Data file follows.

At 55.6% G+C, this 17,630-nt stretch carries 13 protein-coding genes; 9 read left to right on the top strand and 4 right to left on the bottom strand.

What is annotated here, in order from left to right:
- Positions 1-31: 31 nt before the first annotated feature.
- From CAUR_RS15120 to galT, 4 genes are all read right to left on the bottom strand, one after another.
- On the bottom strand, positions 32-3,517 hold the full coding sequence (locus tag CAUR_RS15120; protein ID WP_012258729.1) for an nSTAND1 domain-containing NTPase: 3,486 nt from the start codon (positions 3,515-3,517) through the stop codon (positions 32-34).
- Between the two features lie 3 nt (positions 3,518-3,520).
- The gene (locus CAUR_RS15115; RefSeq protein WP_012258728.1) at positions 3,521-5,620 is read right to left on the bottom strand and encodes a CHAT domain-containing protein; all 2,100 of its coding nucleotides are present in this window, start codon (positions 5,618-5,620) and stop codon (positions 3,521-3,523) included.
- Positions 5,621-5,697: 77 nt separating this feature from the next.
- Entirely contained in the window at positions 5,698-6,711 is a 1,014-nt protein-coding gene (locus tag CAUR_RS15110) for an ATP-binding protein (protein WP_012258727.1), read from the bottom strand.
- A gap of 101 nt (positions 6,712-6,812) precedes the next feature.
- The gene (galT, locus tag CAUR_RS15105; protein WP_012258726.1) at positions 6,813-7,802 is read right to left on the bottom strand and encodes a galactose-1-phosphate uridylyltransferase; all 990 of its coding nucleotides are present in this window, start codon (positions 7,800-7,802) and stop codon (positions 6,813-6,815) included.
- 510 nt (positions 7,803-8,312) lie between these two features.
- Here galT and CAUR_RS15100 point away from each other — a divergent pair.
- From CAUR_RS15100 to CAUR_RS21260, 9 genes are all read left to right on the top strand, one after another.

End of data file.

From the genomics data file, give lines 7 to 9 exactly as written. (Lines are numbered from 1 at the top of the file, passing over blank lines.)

- The gene (locus CAUR_RS15115; RefSeq protein WP_012258728.1) at positions 3,521-5,620 is read right to left on the bottom strand and encodes a CHAT domain-containing protein; all 2,100 of its coding nucleotides are present in this window, start codon (positions 5,618-5,620) and stop codon (positions 3,521-3,523) included.
- Positions 5,621-5,697: 77 nt separating this feature from the next.
- Entirely contained in the window at positions 5,698-6,711 is a 1,014-nt protein-coding gene (locus tag CAUR_RS15110) for an ATP-binding protein (protein WP_012258727.1), read from the bottom strand.